Dave Marash, Former WCBS Anchor, Recalls Horrors of 1972 Munich Olympics

We’re just days away from restarting the pageantry and patriotism of the Summer Olympics. The Games of the XXX Olympiad take place in London.

This marks the 40th anniversary of the Munich Games, and the horrific events that resulted in those Olympics being called the Munich Massacre. Many from this generation got their knowledge from the 2005 Steven Spielberg film, Munich.

In a well-planned terrorist attack, eight Palestinians killed two members of the Israeli team. Nine others were held hostage. An ugly gunfight ensued leaving five terrorists dead. As for the nine remaining Israelis, ABC’s Jim McKay had the memorable, if not devastating, line: “They’re all gone.”

On radio, Dave Marash, a 30-year-old reporter, was pleased to have the Olympics assignment for WCBS Radio and the CBS Radio Network. He was filing reports on the various events in Germany and before long, Marash was covering one of the major news stories of the last 50 years.

“I had only gotten to bed about 15 minutes before the phone rang,” Marash tells FishbowlNY. “Because I had attended an event that was instrumental in the terrorist’s plan.”

That event, Marash contends, was the Soviet Union vs. Canada hockey match early on September 5.  Many Canadians, Soviets, and ice hockey fans that couldn’t get to the arena, did the next best thing. Not to miss the late-night match (that started at approximately 1 a.m. Munich time), Marash says many spectators left the Olympics Village for the Broadcast Center, sneaking back after the game. Thanks to lax security, Marash learned a short time later that the hockey match played a key role in the attack.

“Several members of the Canadian team had been surprised to see guys who were going over the fence with them who were carrying big, long, heavy gym bags,” Marash says. “And of course those were the terrorists, and the gym bags contained their weapons.”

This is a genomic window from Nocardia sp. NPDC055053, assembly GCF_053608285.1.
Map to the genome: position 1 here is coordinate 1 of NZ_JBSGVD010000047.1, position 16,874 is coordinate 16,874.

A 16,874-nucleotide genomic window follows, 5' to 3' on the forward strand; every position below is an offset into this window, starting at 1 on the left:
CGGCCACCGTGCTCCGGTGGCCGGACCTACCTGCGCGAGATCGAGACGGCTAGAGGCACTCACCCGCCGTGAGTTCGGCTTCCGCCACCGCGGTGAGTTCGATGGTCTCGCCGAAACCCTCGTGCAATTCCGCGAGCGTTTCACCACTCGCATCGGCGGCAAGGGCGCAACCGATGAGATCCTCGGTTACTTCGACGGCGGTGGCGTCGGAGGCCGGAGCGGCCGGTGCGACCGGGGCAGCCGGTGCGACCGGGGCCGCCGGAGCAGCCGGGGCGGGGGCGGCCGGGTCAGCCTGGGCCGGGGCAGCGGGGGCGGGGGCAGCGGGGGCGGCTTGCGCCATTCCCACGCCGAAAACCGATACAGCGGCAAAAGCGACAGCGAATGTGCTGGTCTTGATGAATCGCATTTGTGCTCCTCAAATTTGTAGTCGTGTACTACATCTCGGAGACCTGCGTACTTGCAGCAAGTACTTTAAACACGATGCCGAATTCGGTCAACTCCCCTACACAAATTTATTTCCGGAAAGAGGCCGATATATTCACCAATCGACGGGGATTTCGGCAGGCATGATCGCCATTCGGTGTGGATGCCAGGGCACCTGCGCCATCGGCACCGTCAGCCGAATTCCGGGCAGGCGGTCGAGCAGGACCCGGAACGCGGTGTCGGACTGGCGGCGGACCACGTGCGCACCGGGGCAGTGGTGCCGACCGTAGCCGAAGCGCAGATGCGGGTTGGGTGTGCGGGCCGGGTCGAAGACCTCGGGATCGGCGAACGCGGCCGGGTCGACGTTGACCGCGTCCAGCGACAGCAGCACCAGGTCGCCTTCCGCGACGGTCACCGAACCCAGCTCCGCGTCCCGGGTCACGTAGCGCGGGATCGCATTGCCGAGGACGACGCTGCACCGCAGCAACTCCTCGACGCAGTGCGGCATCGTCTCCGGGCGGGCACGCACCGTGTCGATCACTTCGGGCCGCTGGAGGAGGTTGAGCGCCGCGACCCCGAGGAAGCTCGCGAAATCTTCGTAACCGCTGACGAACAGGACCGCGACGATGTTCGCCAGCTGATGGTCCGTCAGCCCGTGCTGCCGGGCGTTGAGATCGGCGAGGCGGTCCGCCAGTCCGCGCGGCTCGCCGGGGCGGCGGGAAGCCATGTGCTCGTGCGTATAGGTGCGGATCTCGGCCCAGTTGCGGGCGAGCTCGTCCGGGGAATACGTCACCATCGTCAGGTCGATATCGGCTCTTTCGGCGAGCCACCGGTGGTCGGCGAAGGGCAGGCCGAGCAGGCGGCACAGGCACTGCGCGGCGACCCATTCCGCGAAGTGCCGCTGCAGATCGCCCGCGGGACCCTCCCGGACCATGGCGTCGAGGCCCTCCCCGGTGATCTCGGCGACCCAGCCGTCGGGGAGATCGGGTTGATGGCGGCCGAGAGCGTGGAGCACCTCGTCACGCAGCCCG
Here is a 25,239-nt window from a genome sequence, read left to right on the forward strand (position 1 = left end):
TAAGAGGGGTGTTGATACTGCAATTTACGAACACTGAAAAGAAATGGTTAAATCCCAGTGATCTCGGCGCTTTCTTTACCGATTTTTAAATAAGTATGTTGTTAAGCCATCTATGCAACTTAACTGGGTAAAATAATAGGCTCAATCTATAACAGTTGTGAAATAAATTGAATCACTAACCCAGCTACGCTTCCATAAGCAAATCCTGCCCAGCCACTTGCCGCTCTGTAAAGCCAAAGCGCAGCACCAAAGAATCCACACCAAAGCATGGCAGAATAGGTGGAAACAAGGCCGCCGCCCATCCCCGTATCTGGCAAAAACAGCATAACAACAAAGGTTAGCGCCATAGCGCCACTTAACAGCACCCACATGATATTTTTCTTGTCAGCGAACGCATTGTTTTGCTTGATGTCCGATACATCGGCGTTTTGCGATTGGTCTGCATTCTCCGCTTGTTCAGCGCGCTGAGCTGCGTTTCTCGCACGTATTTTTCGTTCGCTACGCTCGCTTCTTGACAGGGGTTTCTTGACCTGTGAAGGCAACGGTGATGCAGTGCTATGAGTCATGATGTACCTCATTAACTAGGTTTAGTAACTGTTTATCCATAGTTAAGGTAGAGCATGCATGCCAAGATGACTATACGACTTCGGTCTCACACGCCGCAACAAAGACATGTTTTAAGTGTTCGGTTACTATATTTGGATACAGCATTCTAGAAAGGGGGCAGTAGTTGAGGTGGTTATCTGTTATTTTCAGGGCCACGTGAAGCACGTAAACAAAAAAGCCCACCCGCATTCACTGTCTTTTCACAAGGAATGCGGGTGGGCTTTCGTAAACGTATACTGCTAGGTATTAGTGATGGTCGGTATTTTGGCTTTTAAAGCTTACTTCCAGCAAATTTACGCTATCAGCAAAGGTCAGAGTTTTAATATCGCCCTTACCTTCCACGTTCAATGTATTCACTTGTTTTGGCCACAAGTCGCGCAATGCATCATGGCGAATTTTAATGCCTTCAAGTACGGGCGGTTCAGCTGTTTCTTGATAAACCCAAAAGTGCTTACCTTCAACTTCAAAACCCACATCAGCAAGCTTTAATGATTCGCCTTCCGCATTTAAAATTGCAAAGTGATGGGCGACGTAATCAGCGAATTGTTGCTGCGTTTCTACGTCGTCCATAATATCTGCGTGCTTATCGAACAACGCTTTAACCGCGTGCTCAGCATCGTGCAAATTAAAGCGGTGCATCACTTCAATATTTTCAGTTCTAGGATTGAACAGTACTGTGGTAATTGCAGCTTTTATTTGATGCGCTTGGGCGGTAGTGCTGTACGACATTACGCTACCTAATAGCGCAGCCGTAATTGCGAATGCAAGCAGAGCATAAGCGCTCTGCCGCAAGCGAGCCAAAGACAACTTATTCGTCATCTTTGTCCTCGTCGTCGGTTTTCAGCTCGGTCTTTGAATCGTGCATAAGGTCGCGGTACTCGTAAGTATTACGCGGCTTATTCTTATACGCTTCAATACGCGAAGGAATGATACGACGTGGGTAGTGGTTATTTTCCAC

Around 4:30 a.m., the terrorists, part of the Black September group, stormed the Israeli compound at the Olympic Village, and the crisis was starting to unfold with deadly consequences.

The bulletin crossed the wire at CBS in New York and word reached Marash’s hotel room. He quickly was in position. But, reporting the story meant some quick thinking on Marash’s part.

“I essentially broke into the Olympic Village from the non-athletes area to the athletes area,” Marash recalls. “Simply by getting into a runner’s uniform and jogging my way across, as if I were an Olympic athlete just out for a morning stretch.”

Ultimately, Marash found his way to Building 21, which housed the trapped Israelis. Information began to filter out. He could see ABC had cameras in place from an adjacent balcony. The pre-cell phone 1970s technology forced Marash to make a critical editorial decision.

“The nearest pay phone was about a block and a half away from Building 21 and had no line of sight into the quadrangle,” Marash recalls. “So that if I were to file, I would have to file blind. On the other hand, because I knew the TV cameras were already there, I knew that there would be TV coverage, and that whatever there was would be available at the press center.”

Marash scurried to the press center where he put audio to ABC’s video. Marash estimates that by 6 a.m. local time his initial report was broadcast. It was the first of many reports, as the cub reporter did yeoman work for approximately 36 consecutive hours.

Marash, the only CBS reporter covering the Olympics, provided live updates during the ordeal for the network’s top of the hour newscasts and special reports at the bottom of the hour. His duties included work for WCBS NewsRadio 88 and the other all-news CBS owned and operated stations.

“I was in the right spot at the right time,” Marash says.